Return of the tight job market

The economy added 243,000 jobs last month, and wages are on the upswing.

America is having a jobs fair.

Employers are on the prowl, trying to entice construction workers, nurses, database administrators, and certified public accountants, just to name a few areas where businesses can't keep up with demand. Wages, once nonnegotiable, are on the table.

Would you rather live in Fort Walton Beach, Fla.; Charlottesville, Va.; or Fargo, N.D.? Just call: Someone in each of these places is advertising for workers.

The vibrant economy is now spilling over to the workforce with a strength that hasn't been seen since the late 1990s. The economy has added an average of 226,800 jobs per month for the past four months, including 243,000 in February, as reported last Friday. The surge is so strong that some economists now believe the Federal Reserve will be able to hike interest rates even higher without putting too much of a drag on the economy.

"The economy is a little bit stronger than the Federal Reserve's expectation," says Gregory Miller, chief economist at SunTrust Banks in Atlanta. "It gives them cover to raise interest rates with minimum risk of undermining sustainable growth."

The improved job market is encouraging those who had given up on finding work to try again, which is one reason the official unemployment rate rose to 4.8 percent last month. The "quit" rate is also up - a sign that employees feel confident about finding another job.

Only spots in the industrial Midwest appear to be missing out on the jobs surge.

"We're seeing areas where the unemployment rate has fallen to the lowest point in their labor history," says Mr. Miller.

According to the Bureau of Labor Statistics, 178 major metropolitan areas had unemployment rates in December below the then-national average of 4.6 percent. Thirty-three cites had unemployment rates below 3 percent, including Morgantown, W.Va.; Dothan, Ala.; and Bismarck, N.D.

The Southeast is one of the hottest regions, particularly Florida, which had a 3 percent unemployment rate in January. In December, it had the three lowest unemployment areas in the nation: Fort Walton Beach and Fort Myers at 2.3 percent and Gainesville at 2.2 percent.

The Miami-Fort Lauderdale area has an unemployment rate of 3.3 percent. There are already reports that construction companies and hotels are having difficulty attracting workers. Some hotels reportedly might have to bring in labor from outside the United States.

The region could get even hotter. Recently, the state Legislature permitted Florida insurance companies to sell insurance to foreign nationals. That could result in the gain of 25,000 to 50,000 jobs over the next 10 years, estimates Frank Nero, president of the Miami-Dade Beacon Council, an economic development organization.

"One of the unique things is that our labor force continues to grow," adds Mr. Nero, who is also an economist. "From Palm Beach to Miami, we get 120,000 new residents in the state per year."

Shortages in construction workers are not limited to Florida. In Sacramento, Calif., Harbison-Mahony-Higgins Builders would like to hire six to eight project managers and engineers to handle complex construction projects such as hospitals.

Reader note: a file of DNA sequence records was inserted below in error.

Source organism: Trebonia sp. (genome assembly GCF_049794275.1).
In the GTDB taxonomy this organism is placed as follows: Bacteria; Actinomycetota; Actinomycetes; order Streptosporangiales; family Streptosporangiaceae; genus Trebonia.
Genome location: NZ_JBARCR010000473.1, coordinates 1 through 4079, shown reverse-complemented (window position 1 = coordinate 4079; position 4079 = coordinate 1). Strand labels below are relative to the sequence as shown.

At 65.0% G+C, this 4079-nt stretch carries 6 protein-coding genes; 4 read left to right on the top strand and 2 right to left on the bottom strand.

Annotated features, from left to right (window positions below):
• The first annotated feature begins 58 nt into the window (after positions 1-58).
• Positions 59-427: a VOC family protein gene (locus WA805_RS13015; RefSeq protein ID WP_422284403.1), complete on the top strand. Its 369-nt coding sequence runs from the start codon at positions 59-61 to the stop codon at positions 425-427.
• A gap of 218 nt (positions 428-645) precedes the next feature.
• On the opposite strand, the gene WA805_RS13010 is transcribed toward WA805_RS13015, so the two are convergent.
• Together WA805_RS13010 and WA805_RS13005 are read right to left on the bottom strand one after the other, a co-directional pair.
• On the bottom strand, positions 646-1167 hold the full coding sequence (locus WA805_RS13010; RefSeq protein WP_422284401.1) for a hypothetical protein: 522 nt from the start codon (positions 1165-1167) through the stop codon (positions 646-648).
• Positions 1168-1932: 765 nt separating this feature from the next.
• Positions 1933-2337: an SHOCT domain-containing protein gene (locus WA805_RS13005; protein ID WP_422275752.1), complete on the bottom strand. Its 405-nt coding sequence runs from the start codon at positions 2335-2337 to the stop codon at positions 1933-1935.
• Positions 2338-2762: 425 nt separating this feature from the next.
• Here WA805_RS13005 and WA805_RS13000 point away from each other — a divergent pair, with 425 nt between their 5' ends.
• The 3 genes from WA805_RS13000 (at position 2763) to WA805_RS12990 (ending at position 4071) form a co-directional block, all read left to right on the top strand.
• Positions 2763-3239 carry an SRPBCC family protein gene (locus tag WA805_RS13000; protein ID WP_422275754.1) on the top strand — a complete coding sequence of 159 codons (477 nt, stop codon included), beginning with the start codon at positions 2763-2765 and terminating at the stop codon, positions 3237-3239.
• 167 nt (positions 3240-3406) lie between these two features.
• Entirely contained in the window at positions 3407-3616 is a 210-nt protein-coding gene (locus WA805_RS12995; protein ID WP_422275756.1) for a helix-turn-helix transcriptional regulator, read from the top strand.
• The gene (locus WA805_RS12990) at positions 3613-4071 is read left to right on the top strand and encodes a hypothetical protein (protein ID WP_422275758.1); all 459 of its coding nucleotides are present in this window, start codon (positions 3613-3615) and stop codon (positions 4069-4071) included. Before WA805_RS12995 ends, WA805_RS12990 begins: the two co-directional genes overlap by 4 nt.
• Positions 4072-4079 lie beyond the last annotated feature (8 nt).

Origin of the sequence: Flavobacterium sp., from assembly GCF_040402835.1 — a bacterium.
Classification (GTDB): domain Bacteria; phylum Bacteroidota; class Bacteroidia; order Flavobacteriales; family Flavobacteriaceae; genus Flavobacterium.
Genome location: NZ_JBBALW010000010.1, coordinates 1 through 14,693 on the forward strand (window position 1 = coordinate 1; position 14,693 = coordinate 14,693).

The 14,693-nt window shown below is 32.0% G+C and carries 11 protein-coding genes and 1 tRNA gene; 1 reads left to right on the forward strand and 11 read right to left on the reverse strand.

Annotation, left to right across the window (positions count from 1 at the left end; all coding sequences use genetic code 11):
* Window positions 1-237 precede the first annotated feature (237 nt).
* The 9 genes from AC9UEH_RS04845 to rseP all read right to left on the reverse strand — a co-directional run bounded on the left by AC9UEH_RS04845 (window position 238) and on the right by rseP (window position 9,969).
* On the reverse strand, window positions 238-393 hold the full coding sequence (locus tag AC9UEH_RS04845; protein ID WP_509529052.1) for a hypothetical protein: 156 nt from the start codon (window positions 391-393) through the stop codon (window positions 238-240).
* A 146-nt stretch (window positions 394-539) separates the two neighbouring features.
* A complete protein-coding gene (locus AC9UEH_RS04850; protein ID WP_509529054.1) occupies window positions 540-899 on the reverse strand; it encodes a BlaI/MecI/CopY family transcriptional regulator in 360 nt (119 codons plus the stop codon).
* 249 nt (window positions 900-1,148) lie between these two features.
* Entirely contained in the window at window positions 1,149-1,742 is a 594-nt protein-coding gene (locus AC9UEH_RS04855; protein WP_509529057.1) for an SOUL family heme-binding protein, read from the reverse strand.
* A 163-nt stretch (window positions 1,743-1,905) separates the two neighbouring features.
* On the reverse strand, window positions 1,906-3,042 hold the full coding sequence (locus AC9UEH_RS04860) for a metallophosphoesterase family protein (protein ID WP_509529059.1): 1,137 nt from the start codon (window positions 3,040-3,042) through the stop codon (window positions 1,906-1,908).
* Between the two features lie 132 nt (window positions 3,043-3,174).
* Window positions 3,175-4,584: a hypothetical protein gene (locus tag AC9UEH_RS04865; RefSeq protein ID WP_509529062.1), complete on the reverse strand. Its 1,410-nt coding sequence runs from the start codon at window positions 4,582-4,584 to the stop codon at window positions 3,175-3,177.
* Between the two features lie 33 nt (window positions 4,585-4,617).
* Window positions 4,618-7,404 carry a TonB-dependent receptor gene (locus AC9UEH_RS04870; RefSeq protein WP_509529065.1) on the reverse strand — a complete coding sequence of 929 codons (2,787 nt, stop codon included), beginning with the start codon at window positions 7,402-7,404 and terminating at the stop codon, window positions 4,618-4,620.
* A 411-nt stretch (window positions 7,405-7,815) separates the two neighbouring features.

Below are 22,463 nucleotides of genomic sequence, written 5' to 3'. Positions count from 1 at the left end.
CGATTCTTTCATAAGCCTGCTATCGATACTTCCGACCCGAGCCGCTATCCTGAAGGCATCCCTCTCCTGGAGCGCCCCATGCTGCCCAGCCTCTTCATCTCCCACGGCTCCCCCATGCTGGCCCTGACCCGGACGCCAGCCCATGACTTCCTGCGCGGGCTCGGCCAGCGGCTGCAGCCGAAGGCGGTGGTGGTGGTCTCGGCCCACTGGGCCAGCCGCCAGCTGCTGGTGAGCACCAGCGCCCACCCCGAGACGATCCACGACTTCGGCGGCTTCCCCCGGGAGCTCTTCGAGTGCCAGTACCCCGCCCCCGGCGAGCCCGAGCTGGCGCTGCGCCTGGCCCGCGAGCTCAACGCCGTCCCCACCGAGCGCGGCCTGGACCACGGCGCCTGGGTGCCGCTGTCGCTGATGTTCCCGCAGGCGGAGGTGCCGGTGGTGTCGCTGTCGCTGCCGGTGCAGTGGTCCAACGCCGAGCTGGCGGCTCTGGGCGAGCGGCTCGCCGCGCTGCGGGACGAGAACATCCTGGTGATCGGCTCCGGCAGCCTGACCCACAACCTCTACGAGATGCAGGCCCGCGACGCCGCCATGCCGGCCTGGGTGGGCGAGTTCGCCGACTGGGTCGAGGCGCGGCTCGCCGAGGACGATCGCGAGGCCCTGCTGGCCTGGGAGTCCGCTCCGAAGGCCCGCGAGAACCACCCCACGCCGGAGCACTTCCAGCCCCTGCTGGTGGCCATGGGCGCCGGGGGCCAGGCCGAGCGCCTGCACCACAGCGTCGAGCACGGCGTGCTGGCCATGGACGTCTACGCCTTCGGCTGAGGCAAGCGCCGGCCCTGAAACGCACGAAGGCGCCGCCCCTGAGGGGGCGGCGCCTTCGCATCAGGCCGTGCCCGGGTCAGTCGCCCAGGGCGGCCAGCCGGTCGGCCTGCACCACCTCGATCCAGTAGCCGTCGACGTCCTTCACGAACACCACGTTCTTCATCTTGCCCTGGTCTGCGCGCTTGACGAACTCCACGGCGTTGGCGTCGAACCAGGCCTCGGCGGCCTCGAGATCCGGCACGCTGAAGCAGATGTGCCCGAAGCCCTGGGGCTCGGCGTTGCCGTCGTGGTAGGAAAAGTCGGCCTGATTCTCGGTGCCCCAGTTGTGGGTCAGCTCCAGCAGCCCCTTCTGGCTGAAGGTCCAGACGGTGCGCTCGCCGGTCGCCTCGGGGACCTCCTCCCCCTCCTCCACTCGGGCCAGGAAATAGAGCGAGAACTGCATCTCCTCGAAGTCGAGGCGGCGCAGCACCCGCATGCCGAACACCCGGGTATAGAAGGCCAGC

"You just can't hire right out of school to build a hospital," notes Cynthia Adamson, a vice president.

The shortages in Sacramento construction go well beyond Ms. Adamson's core company. "We hire subcontractors who do the carpentry, plumbing, and drywall, and they are so busy they can't find people for their crews," she says.

Economists believe a major engine of the jobs surge is small business. Although the hiring by small companies does not show up in the payroll survey - which is mainly large business - it does show up in the household survey, another Labor Department report. "For some time they have been the driver beneath the surface of Atlanta's economy," says Miller.

One of these small companies is Builders Insurance Group, which provides insurance products for the home-building community. Five years ago, the Atlanta company had 73 employees. Today, it's up to 160.

"We're planning on hiring 50 people this year," says CEO Bill Lohmeyer, who notes it's hard to find educated and trained insurance professionals.

The Atlanta area might see an increase in people looking for jobs upon completion of the AT&T and BellSouth merger. AT&T, which is based in San Antonio, has already said it will lay off 10,000 people. BellSouth is headquartered in Atlanta.

For those losing their jobs in Atlanta, it might be heartening to know that nationwide, the number of people unemployed 27 weeks or longer is coming down. The long-term unemployed now represents 19 percent of the total unemployed, compared with 20.5 percent a year ago.

"We're getting the takeup of people who lost jobs in the recession," says Andrew Stettner, a policy analyst at the National Employment Law Project in New York.

At the same time, average annual earnings are rising, up 3.5 percent from February 2005. That's the strongest gain since 2001. "As [wages] accelerate, people have more income to spend, and as people spend, business hires more workers," says Gina Martin, a financial economist at Wachovia in Charlotte, N.C.

To hire the new staff, companies often turn to recruitment companies. But even those companies say it's becoming increasingly difficult to find candidates.

"We're finding people are getting multiple job offers," says William Grubbs, chief marketing officer at Spherion, a staffing firm in Fort Lauderdale. "Employers are being forced to make decisions quicker."

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